banner-optimized_0_0.png
Play Live Radio
Next Up:
0:00
0:00
Available On Air Stations
Regional Interests

With Allegations of Police Violence and Bone-Breaking, Bakersfield Agrees to Reform Measures

The city of Bakersfield has agreed to broad police reforms as part of a settlement with the state Attorney General’s Office over a long pattern of alleged abuses, officials said Monday.

The state began its investigation in 2016 after “an outcry of complaints” that included “concerns around excessive force and other serious misconduct,” said Attorney General Rob Bonta.

The Bakersfield Police Department “failed to uniformly and adequately enforce the law, leading to a pattern or practice of conduct that deprived Bakersfield residents of their constitutional protections,” Bonta said.

Aside from using excessive force, his office found that police were making improper stops, searches and arrests; using unreasonable deadly force against those with mental disabilities; and not accommodating those who don’t speak English.

“These are serious allegations,” Bonta said.

But they were disputed by Bakersfield Police Chief Greg Terry.

“We do everything possible to ensure that our community is safe and that our residents are treated with respect,” he said.

Terry said his department agreed to five years of oversight by a mutually chosen independent monitor because “we believe the state’s concerns are unfounded and we have nothing to hide.”

Among other things, the monitor will review the department’s policies, training, supervision, accountability and community engagement.

Terry said he urged the City Council to accept the settlement without admitting liability to avoid costly litigation and as a way of moving forward.

The announcement came about two months after the California Reporting Project found that Bakersfield police officers broke at least 45 bones in 31 people during the four years ending in 2019, though the police department decided that none of its officers violated departmental policy.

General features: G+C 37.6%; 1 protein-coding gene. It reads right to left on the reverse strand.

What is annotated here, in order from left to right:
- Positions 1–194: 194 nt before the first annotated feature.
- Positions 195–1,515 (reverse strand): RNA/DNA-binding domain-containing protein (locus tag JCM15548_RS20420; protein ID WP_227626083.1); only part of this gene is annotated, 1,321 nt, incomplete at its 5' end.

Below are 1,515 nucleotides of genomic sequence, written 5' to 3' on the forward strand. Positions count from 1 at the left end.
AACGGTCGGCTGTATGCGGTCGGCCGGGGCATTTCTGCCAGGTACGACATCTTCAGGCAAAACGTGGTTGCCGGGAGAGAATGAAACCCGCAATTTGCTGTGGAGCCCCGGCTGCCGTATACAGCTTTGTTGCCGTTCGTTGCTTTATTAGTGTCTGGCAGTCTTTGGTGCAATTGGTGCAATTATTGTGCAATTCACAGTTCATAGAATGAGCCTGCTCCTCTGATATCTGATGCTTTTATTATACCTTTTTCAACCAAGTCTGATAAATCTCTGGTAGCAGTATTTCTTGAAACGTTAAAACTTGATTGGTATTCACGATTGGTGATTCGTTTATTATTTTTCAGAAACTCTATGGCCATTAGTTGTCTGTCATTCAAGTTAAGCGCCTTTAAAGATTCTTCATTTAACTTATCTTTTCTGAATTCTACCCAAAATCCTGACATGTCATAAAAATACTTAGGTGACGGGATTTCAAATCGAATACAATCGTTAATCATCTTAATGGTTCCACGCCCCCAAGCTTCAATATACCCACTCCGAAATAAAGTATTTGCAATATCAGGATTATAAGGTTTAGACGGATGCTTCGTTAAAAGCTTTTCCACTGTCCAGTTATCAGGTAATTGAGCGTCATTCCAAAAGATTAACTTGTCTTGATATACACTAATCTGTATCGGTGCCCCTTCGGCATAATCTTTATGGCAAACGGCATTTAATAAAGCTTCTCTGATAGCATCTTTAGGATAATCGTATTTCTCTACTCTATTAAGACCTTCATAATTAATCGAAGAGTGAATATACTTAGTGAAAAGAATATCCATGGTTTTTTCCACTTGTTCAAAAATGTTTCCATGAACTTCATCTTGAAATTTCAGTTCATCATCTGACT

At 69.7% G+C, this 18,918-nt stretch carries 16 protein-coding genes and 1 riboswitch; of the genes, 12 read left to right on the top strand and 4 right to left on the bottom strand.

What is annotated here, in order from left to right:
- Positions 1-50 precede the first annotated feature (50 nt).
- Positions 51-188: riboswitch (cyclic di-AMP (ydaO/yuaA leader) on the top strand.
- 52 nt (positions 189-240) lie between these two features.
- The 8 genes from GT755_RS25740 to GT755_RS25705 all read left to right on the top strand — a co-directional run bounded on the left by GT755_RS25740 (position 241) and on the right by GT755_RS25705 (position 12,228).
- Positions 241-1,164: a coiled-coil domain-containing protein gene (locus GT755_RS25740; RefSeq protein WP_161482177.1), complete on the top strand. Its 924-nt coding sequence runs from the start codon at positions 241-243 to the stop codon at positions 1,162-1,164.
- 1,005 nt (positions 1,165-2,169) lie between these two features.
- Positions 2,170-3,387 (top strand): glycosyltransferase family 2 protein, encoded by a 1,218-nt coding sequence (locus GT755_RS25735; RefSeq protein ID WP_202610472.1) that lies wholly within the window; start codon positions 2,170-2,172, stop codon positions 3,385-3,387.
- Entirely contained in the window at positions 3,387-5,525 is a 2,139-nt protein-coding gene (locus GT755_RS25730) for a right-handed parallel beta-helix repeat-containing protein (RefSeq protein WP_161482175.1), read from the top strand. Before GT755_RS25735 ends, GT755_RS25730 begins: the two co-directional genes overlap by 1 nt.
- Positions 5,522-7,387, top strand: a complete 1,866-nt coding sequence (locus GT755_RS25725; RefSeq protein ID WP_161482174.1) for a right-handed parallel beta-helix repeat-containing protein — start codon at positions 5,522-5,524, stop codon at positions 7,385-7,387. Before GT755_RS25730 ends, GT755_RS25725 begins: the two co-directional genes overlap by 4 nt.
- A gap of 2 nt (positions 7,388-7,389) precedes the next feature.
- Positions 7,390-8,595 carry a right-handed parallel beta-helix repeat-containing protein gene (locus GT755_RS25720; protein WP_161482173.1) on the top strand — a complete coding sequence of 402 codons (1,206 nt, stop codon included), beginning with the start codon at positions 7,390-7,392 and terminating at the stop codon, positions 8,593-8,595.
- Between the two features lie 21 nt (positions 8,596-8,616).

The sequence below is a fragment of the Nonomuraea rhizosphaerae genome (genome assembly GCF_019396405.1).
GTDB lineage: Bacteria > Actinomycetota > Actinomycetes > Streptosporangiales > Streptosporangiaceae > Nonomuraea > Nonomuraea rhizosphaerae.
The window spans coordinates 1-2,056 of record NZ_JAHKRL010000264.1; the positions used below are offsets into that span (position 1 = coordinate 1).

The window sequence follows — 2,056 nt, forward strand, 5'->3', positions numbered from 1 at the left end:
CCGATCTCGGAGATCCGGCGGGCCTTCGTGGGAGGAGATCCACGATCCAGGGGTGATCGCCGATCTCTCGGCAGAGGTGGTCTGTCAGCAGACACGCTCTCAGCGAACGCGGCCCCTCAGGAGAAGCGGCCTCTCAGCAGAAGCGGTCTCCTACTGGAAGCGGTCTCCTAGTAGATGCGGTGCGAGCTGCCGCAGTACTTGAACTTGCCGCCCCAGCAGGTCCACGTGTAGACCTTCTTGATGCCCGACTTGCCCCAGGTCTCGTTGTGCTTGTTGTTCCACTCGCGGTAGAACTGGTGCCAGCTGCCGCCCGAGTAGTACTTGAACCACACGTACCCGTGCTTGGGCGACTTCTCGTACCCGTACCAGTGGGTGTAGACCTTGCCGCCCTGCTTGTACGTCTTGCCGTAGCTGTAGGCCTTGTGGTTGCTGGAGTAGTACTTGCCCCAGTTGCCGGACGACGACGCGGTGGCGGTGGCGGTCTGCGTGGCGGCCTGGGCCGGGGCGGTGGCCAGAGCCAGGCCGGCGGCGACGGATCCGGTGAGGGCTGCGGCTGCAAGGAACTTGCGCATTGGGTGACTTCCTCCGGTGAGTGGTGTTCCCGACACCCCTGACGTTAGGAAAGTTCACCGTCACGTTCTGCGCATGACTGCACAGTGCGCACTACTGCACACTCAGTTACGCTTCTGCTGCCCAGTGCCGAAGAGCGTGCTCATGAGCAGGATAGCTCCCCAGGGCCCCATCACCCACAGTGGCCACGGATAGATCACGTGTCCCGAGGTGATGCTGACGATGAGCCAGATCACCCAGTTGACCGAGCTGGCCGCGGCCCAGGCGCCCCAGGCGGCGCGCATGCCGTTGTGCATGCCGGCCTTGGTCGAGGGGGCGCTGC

Some of the injured were later convicted of serious crimes, but others were never charged or had charges dismissed, the project found through a review of documents released under a recent California police records transparency law.

Police Misconduct

Bonta and Terry said that as part of the settlement the department is already equipping officers with body cameras, collecting data on police stops early under the Racial and Identity Profiling Act, and starting a community collaboration initiative.

Terry said the monitoring and supervision portions of the agreement exceed state law.

Over the next five years, the settlement also requires the department to revise its use-of-force policies, training and reporting, including with a focus on de-escalation and working with those with mental health needs; restrict use of force by police dogs; improve hiring diversity; and work toward eliminating racial or other bias in policing.

The deal is similar to one the state reached with the Kern County Sheriff’s Office in December, calling for a five-year plan of corrective actions overseen by an independent monitor.

Then-California Attorney General Kamala Harris, now vice president, opened the joint investigations into the city and county law enforcement agencies nearly five years ago, driven in part by officer-involved shootings and deaths in custody.

Bakersfield police officers sent an average of 304 people to the hospital each year from 2016 through 2019 following police encounters, the reporting project found in its analysis of internal affairs reports.

The city paid out more than $1 million in 10 separate settlements for civil rights, excessive force and personal injury claims related to the police from 2014 to 2019. It settled for an additional $1.5 million in seven police-related wrongful death suits during that same period.

Copyright 2021 KQED